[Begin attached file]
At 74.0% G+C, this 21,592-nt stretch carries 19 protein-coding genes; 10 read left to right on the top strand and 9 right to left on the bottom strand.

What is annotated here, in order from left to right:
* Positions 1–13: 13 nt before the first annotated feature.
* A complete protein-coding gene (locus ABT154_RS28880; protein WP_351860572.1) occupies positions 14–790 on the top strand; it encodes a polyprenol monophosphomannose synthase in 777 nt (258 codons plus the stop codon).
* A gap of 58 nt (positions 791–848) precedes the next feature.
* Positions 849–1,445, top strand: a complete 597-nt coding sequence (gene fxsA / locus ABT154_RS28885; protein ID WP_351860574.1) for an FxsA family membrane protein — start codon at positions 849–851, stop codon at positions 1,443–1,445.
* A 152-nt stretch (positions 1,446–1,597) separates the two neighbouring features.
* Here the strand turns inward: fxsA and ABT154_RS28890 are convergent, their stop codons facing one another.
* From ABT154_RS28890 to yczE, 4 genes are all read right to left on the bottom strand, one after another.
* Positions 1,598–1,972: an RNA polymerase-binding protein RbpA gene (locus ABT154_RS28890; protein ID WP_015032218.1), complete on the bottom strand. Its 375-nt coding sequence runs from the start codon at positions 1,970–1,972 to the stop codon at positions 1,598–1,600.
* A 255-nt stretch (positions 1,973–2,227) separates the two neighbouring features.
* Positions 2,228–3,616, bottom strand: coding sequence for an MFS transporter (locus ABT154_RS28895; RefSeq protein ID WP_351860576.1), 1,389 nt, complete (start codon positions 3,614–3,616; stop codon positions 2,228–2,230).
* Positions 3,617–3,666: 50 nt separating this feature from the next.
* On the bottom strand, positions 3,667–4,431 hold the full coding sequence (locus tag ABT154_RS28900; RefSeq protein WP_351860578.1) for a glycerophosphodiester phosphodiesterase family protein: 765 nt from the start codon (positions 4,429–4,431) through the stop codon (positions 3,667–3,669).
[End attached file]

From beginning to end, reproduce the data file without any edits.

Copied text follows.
At 74.0% G+C, this 21,592-nt stretch carries 19 protein-coding genes; 10 read left to right on the top strand and 9 right to left on the bottom strand.

What is annotated here, in order from left to right:
* Positions 1–13: 13 nt before the first annotated feature.
* A complete protein-coding gene (locus ABT154_RS28880; protein WP_351860572.1) occupies positions 14–790 on the top strand; it encodes a polyprenol monophosphomannose synthase in 777 nt (258 codons plus the stop codon).
* A gap of 58 nt (positions 791–848) precedes the next feature.
* Positions 849–1,445, top strand: a complete 597-nt coding sequence (gene fxsA / locus ABT154_RS28885; protein ID WP_351860574.1) for an FxsA family membrane protein — start codon at positions 849–851, stop codon at positions 1,443–1,445.
* A 152-nt stretch (positions 1,446–1,597) separates the two neighbouring features.
* Here the strand turns inward: fxsA and ABT154_RS28890 are convergent, their stop codons facing one another.
* From ABT154_RS28890 to yczE, 4 genes are all read right to left on the bottom strand, one after another.
* Positions 1,598–1,972: an RNA polymerase-binding protein RbpA gene (locus ABT154_RS28890; protein ID WP_015032218.1), complete on the bottom strand. Its 375-nt coding sequence runs from the start codon at positions 1,970–1,972 to the stop codon at positions 1,598–1,600.
* A 255-nt stretch (positions 1,973–2,227) separates the two neighbouring features.
* Positions 2,228–3,616, bottom strand: coding sequence for an MFS transporter (locus ABT154_RS28895; RefSeq protein ID WP_351860576.1), 1,389 nt, complete (start codon positions 3,614–3,616; stop codon positions 2,228–2,230).
* Positions 3,617–3,666: 50 nt separating this feature from the next.
* On the bottom strand, positions 3,667–4,431 hold the full coding sequence (locus tag ABT154_RS28900; RefSeq protein WP_351860578.1) for a glycerophosphodiester phosphodiesterase family protein: 765 nt from the start codon (positions 4,429–4,431) through the stop codon (positions 3,667–3,669).